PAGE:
Our bodies are marvels of nature, made up of thousands of tiny parts that all work together to support life. When a part malfunctions, the ripple effect can be significant and potentially deadly.
The thyroid gland is one such part, which influences almost all the metabolic processes taking place in the body. Thyroid disorders range from a minor enlargement of the gland to life-threatening cancer, and even common thyroid problems can cause you a lot of discomfort.
An underactive thyroid, called hypothyroidism, is the most common of all thyroid conditions and it can sneak up on you without any fanfare or warning. It occurs when the thyroid doesn’t make enough T4, T3, or both, and bodily functions slow down. It can also be a result of Hashimoto’s disease, an autoimmune condition and one of the primary causes of hypothyroidism. With Hashimoto’s, the immune system attacks the thyroid gland, and over time, this impairs the thyroid’s function.
Here are some signs and symptoms that could indicate you have thyroid problems:
Feeling exhausted for no apparent reason is one of the primary hypothyroidism symptoms. The thyroid gland controls the amount of energy you have, and when it malfunctions your energy levels may be noticeably lower. Patients with high levels of thyroid hormone are typically highly energetic and possibly even jittery, while those with low levels experience reduced activity, low motivation, and mental tiredness. They also feel less rested even after getting more sleep than high-thyroid patients are accustomed to. So, if you’re starting to feel sleepier than usual in spite of getting the right amount of rest, chances are your thyroid could be to blame.
There was a time when people who were heavily obese were assumed to have “glandular issues.” Those days are over, but this belief likely stemmed from the fact that people with thyroid problems typically experience weight gain before getting the problem under control. Several reasons exist for this, including lower levels of physical activity due to reduced energy, and slower metabolism, which causes your liver, muscles and fat tissue work to retain calories as fat instead of converting them to energy. Research shows newly-diagnosed hypothyroid patients gained 15 to 30 pounds in the first year of their diagnosis.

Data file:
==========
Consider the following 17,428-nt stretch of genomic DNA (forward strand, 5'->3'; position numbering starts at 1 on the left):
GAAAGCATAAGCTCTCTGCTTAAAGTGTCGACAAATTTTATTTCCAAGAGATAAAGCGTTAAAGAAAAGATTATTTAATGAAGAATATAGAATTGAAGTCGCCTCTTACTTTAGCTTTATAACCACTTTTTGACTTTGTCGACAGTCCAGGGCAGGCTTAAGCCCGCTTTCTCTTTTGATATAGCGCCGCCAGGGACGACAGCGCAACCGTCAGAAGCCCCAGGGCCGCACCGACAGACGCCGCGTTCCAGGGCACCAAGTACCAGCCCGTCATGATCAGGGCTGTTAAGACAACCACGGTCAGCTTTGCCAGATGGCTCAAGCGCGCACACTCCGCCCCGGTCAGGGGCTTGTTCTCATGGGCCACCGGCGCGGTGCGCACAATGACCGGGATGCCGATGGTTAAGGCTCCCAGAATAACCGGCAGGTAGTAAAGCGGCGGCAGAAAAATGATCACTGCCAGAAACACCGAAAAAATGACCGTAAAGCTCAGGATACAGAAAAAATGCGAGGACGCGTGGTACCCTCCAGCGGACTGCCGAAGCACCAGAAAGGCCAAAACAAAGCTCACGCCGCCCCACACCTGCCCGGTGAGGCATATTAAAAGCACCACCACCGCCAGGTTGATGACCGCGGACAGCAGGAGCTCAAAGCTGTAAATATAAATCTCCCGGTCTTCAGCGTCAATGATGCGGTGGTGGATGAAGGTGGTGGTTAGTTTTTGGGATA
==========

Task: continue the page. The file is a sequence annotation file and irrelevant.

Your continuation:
Warmth is produced by burning calories, such as we experience during a workout. Even when you’re doing nothing, you’re still burning a few calories. When your metabolism slows, you generate less heat. Approximately 40% of thyroid patients become more sensitive to cold than usual and want the indoor temperature to be cranked up.
It’s difficult to look and feel your best when your body is behaving erratically, and skin and hair changes that accompany an underactive thyroid can be challenging to deal with. Like other cells, the hair follicles are regulated by thyroid hormone, and low levels of this hormone can cause them to stop regenerating. When that happens, you continue to lose hair at your normal rate, but it doesn’t return. In addition to hair loss, the texture of your hair may change and become coarser as a result of a thyroid condition.
Skin cells, like hair follicles, have a rapid turnover rate, making them especially vulnerable to thyroid function. In the absence of sufficient thyroid hormone, the cells regenerate more slowly. This means old, dead skin hangs around longer, accumulates more damage than usual and takes longer to shed resulting in dry, flaky skin. While there are many causes of dry and damaged skin, studies show 74% of hypothyroidism patients reported this problem. In addition, if a patient develops the redness and swelling of the skin known as myxedema, this could be related to hypothyroidism caused by an autoimmune disease.
Multiple medical conditions are linked to mental clarity and function, and hypothyroidism is no exception. More than half of all thyroid patients report feeling depression and/or anxiety, and while the number of sufferers is higher in women, a sizeable number of men also experience hypothyroidism symptoms. As with skin complaints, mental issues can have numerous causes, but it was a common problem among thyroid patients. Others complain of mental fogginess and difficulty concentrating, with 22% having problems solving math equations while 39% felt their memories were no longer up to par.